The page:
Your full software package might cost quite a bit to your target customer. At least when they first realize that you exist and they don’t know the value it offers. That can be a large barrier.
But what if you had another type of product to offer? Some valuable, but at a much lower price.
Let’s say you sell dentist office CRM software. It has a monthly or annual fee. It’s a big change for a dentist office to change to your software.
But many dentists need websites. Nothing crazy, but nice.
You could create a website template for WordPress. A nice one. And sell it for a one-time fee of a hundred bucks or so.
You lower the barrier to entry. You start doing business with your target customers. You earn trust. And that makes it easier for them to buy your big product.
4. Influencer Connections
Who influences your target customers? Who do they work with everyday? Who might refer them to vendors?
Let’s say you have a podcasting software. Your customers are podcasters.
Podcasters often have guests. They spend a lot of time communicating with guests. Odds are good that those guests talk about things they’re using.
Identify 20 or so frequent guests on podcasts. People that are on podcasts all the time. People that might also have their own podcast.
Send them your software for free. Don’t ask for anything in return. Show them how to use it. Set it up for them. Make it really easy for them to start using it.
Now if this person is on guest on a podcast and your software really has helped them they will likely mention you to other podcasters.
5. Referral Incentives
Referral incentives can be tricky, but they can be really effective.
PayPal used to offer users cold hard cash for referring others. When you refer someone you’d get money added to your PayPal account.
Dropbox did the same. Refer someone and you get more space on your account.
Is your software tiered?
Offer users higher levels for referrals. You already know they like your product. They probably want more of it. Give them a way to do it without paying you money.
6. Partner Programs
Chances are good that there are complementary software products to your own.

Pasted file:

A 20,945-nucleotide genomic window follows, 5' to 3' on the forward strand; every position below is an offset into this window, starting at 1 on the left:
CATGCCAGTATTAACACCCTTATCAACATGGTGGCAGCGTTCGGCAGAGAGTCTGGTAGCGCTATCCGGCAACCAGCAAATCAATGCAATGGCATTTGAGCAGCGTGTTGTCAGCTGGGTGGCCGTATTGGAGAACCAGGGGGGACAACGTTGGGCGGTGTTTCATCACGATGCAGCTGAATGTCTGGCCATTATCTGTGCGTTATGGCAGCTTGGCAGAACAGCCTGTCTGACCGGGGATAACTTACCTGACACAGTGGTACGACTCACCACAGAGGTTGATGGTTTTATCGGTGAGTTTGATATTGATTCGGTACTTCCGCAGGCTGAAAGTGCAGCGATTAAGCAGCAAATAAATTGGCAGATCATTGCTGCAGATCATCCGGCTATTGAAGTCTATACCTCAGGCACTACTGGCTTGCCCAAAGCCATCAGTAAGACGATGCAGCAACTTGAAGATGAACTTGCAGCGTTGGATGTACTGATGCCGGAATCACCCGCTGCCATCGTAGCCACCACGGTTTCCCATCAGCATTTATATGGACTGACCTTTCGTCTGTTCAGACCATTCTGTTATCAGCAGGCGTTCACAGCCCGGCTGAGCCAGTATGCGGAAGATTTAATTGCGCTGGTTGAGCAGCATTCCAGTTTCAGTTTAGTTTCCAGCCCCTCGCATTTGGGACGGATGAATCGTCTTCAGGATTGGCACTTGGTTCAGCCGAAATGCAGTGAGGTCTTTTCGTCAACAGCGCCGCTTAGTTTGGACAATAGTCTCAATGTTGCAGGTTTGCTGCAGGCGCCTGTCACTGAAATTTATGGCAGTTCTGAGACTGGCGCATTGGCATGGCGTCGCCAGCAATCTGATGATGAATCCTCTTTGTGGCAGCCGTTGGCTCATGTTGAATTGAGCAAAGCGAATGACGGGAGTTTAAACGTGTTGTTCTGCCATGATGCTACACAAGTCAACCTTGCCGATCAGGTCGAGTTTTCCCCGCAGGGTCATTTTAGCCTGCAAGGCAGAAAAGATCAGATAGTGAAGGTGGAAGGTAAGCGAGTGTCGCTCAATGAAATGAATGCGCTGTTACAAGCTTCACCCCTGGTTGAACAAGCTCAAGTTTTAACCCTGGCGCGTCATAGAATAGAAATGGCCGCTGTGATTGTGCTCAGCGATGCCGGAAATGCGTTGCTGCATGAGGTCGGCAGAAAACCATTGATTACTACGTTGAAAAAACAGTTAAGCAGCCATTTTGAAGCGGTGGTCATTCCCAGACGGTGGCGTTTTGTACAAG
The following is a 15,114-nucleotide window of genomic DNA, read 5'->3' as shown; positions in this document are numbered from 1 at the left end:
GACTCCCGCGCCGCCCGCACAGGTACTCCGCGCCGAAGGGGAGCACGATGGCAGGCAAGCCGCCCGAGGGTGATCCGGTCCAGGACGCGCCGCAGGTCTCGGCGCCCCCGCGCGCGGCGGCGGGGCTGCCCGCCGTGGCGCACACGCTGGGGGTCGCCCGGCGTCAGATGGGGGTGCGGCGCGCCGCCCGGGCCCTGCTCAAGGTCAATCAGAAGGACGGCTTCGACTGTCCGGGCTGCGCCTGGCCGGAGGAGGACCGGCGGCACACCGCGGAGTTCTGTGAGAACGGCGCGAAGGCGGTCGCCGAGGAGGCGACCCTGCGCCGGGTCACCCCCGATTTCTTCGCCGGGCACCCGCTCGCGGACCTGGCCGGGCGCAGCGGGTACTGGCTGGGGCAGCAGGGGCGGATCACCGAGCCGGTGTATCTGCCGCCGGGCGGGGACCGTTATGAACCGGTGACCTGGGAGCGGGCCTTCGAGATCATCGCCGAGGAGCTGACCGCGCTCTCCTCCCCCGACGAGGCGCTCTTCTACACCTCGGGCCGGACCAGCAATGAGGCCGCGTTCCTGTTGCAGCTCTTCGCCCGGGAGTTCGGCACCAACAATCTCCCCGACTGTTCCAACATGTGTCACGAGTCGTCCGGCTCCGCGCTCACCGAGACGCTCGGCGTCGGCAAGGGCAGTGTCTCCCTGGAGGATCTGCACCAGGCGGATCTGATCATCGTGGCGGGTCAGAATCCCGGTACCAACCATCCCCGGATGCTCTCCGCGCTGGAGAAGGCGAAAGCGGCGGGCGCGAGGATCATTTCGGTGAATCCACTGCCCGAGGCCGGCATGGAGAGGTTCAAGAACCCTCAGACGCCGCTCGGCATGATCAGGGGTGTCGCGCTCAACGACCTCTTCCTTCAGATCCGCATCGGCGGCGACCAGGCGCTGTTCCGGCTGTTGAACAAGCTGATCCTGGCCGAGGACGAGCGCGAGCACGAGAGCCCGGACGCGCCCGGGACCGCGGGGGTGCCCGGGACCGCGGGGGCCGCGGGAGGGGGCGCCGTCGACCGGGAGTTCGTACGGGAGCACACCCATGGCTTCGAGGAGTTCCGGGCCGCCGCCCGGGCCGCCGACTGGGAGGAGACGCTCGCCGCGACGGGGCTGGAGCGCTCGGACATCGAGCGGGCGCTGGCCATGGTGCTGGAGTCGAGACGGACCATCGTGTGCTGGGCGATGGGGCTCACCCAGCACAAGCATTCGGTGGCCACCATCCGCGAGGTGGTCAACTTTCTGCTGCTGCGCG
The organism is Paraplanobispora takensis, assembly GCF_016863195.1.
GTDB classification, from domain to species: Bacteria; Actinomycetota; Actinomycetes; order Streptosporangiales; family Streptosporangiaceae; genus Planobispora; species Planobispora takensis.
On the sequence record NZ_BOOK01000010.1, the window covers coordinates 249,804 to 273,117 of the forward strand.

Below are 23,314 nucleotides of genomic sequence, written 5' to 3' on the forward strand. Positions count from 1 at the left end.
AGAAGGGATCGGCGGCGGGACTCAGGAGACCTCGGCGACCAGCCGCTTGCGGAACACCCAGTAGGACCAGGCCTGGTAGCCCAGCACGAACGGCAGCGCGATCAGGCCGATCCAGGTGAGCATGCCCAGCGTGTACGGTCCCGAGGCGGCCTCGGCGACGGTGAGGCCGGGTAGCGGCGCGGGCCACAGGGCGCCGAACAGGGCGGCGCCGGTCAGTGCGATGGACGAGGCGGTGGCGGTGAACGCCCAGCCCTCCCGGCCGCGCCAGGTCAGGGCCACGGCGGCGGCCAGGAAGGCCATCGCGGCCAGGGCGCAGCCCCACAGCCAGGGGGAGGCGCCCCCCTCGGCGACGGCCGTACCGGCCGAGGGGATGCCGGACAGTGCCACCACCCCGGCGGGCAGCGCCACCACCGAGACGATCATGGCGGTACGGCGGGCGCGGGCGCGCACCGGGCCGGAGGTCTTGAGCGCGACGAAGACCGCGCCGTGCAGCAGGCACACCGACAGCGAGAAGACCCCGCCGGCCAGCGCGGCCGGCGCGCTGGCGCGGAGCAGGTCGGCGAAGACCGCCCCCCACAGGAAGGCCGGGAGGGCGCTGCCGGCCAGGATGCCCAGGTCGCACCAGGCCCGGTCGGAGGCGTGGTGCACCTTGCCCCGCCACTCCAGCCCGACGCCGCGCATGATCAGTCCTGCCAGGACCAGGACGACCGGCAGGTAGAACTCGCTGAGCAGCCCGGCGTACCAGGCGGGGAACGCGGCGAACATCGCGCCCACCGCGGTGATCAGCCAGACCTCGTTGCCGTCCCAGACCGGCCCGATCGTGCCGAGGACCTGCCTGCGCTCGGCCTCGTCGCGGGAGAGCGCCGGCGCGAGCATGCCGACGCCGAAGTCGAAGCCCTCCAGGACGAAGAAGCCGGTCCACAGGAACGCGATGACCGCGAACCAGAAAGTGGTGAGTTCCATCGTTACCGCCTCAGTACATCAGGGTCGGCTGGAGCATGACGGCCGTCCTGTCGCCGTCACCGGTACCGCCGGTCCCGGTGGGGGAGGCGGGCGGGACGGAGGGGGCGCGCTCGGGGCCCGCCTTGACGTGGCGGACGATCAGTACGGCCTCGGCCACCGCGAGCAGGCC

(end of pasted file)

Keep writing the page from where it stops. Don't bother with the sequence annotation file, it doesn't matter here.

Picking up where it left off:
Find about 5-10 of those.
Not ones that compete with you. Ones that your target customer uses for another task they need.
Go to these companies and tell them that you are willing to give them a unique discount to their customers.
Companies are always looking for ways to help their customers. That can include referrals to other products. And it’s even more appealing if they can offer a discount.
7. Free Tool
This one has been fairly popular with SaaS companies.
HubSpot has a variety of ways that they promote their software.
I remember one day vividly. My boss came to me with a printout. The printout was the company’s website grade via HubSpot Website Grader.
HubSpot had keyed in on a need or want of business owners. The need to see how their website stacked up.
HubSpot didn’t sell the grading service. They created the tool and let people use it for free. All as a way to get exposure and attention from their target customers.
What do your target customers want to know about their business or about their lives?
What tool can you create to help answer those questions?
Guerrilla marketing is all about trying something a little different. Something that others aren’t doing. You can still do the traditional things like advertising and inbound marketing. Everything in marketing still takes work.
But sometimes the guerrilla tactics can set you apart. And it can get you exposure and attention to help you reach a tipping point in your business.